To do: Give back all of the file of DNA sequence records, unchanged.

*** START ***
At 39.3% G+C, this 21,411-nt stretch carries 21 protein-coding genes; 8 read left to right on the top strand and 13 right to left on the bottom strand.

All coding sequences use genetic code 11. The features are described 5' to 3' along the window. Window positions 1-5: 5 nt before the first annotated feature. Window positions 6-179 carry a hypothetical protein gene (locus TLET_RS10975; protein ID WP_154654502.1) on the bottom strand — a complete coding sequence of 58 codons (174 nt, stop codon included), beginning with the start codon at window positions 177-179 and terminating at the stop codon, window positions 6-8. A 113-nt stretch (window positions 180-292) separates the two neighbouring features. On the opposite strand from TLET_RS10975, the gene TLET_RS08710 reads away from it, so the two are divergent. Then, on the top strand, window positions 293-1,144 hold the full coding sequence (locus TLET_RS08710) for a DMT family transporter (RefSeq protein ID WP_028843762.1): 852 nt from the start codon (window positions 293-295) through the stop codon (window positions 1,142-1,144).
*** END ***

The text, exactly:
At 39.3% G+C, this 21,411-nt stretch carries 21 protein-coding genes; 8 read left to right on the top strand and 13 right to left on the bottom strand.

All coding sequences use genetic code 11. The features are described 5' to 3' along the window. Window positions 1-5: 5 nt before the first annotated feature. Window positions 6-179 carry a hypothetical protein gene (locus TLET_RS10975; protein ID WP_154654502.1) on the bottom strand — a complete coding sequence of 58 codons (174 nt, stop codon included), beginning with the start codon at window positions 177-179 and terminating at the stop codon, window positions 6-8. A 113-nt stretch (window positions 180-292) separates the two neighbouring features. On the opposite strand from TLET_RS10975, the gene TLET_RS08710 reads away from it, so the two are divergent. Then, on the top strand, window positions 293-1,144 hold the full coding sequence (locus TLET_RS08710) for a DMT family transporter (RefSeq protein ID WP_028843762.1): 852 nt from the start codon (window positions 293-295) through the stop codon (window positions 1,142-1,144).